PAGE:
by Brad Polumbo
Debate over the welfare state is once again making headlines. On Monday, the expanded unemployment welfare system was finally allowed to expire after more than a year. Originally created as a “short-term” measure authorized for a few months in March 2020 then repeatedly extended, these benefits paid many of the unemployed more than their former jobs, with benefits reaching up to $25/hour in dozens of states.
Dozens of Republican-led states chose to end the benefits early. This week’s termination of enhanced benefits was in the Democrat-run states that maintained the expanded payouts, and with their lapse, the debate over whether these benefits were disincentivizing work was reignited.
The Wall Street Journal even published a news article, widely circulated among welfare advocates, claiming that “states that cut off enhanced unemployment benefits early didn’t see a significant boost in job growth.” This was a bizarre spin given that the article itself notes that “economists generally agree the enhanced benefits caused some people to stay out of the labor market” and contains several pieces of evidence suggesting they did have a significant effect. But the skewed reporting is consistent with a broad pattern in media coverage and political commentary that has attempted to downplay and deny any drawbacks of the welfare expansion.
New research makes the obvious work disincentive even more difficult to deny. A new report by Mercatus Center economist Michael Farren and Christopher M. Kaiser analyzed data from the Current Population Survey and found that states which ended the expanded benefits saw twice as much job growth compared to states which maintained them.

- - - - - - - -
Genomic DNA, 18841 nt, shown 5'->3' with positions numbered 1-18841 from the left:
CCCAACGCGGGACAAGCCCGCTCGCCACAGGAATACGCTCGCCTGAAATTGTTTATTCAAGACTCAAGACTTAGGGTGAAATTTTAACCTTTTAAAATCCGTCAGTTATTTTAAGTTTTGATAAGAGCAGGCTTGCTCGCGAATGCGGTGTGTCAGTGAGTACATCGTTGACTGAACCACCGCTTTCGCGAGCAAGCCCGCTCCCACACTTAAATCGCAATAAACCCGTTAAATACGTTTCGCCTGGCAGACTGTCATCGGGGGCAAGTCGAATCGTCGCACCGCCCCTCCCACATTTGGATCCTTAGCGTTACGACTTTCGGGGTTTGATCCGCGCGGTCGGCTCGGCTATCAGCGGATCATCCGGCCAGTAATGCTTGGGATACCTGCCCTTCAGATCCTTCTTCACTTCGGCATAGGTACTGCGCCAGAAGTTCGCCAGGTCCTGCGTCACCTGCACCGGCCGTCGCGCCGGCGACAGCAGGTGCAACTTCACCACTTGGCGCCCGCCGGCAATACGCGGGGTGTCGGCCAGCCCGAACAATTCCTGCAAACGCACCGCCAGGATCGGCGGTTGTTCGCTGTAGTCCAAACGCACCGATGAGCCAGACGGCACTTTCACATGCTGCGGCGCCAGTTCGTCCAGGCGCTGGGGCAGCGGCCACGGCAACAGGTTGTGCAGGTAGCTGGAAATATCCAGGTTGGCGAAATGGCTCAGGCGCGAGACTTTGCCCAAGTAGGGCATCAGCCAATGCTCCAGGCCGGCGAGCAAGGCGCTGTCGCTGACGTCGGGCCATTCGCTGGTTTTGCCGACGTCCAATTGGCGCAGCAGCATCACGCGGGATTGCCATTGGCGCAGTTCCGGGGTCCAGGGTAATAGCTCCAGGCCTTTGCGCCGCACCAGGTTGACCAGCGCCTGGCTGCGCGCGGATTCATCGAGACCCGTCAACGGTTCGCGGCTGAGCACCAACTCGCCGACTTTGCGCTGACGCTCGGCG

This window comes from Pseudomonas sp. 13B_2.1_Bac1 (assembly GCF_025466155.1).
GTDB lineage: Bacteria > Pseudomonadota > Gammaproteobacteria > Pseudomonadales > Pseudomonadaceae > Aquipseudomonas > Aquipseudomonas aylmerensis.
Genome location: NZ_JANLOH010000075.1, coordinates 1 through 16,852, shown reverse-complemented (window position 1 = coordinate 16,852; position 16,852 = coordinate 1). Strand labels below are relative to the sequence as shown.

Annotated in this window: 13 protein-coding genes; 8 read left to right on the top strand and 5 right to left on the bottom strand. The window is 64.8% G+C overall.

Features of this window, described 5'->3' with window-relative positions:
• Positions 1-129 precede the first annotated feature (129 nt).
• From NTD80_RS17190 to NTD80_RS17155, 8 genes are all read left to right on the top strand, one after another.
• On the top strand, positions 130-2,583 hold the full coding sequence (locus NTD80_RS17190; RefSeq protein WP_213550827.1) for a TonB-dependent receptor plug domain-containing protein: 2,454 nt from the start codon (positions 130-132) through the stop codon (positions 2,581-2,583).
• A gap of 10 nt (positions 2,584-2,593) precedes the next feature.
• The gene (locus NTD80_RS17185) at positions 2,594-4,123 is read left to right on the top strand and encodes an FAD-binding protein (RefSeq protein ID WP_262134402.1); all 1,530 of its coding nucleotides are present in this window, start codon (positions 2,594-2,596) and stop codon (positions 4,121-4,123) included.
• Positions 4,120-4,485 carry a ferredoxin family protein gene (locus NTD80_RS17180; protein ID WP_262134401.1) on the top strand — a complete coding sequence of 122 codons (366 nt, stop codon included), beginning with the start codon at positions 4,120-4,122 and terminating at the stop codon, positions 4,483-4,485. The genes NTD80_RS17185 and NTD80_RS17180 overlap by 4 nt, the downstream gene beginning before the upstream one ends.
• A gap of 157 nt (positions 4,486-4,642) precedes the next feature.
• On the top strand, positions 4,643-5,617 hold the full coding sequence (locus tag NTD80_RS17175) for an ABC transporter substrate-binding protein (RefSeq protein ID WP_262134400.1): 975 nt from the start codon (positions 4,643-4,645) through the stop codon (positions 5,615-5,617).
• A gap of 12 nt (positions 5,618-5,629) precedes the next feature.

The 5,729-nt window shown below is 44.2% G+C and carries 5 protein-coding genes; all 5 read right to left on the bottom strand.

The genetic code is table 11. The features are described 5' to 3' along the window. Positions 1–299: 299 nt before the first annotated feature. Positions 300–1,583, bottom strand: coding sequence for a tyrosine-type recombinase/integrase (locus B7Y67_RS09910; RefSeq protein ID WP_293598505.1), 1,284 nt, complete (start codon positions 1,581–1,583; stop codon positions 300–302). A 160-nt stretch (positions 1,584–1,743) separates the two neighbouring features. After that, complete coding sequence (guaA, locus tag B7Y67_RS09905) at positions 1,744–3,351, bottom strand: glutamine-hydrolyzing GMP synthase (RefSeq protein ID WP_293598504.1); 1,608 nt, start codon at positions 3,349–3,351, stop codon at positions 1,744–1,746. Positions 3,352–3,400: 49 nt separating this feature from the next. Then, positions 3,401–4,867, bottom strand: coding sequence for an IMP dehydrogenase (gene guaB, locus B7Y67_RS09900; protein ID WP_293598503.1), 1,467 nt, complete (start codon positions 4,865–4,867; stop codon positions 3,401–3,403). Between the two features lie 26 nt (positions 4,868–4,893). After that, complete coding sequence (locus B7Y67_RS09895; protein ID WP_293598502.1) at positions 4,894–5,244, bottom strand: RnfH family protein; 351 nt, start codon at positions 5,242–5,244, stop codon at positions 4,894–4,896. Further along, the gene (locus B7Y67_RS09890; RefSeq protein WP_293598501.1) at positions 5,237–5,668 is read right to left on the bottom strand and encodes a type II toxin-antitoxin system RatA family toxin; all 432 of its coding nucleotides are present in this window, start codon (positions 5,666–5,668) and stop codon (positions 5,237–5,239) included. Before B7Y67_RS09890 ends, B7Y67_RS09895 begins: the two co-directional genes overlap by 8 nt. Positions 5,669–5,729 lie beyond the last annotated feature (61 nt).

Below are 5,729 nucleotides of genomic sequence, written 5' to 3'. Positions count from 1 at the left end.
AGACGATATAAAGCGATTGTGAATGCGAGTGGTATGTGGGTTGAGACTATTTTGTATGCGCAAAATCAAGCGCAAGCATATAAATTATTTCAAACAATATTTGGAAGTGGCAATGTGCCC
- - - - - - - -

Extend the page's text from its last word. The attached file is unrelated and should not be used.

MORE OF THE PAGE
My hot-off-the-presses research:
Federal UI benefits likely reduced job growth.
The states which ended participation in federal programs early showed 2x the job growth relative to the states which kept the programs in place through this week.https://t.co/QpCWnuDd5T
— Michael D. Farren (@MichaelDFarren) September 3, 2021
The results “show that higher UI benefits tend to discourage employment, whereas the end of UI eligibility appears to motivate more workers to become employed,” the Mercatus researchers note. They pointed out that this is consistent with a long and extensive economic literature finding that unemployment benefits—which effectively subsidize joblessness—lead to increased unemployment.
This new study simply confirms what common sense and basic economics alike always predicted. States that ended ultra-generous benefits earlier had more job growth, while those which continued to disincentivize work had weaker job growth. But don’t expect welfare state advocates to acknowledge this reality any time soon, lest their big-government worldview begin to fall apart.
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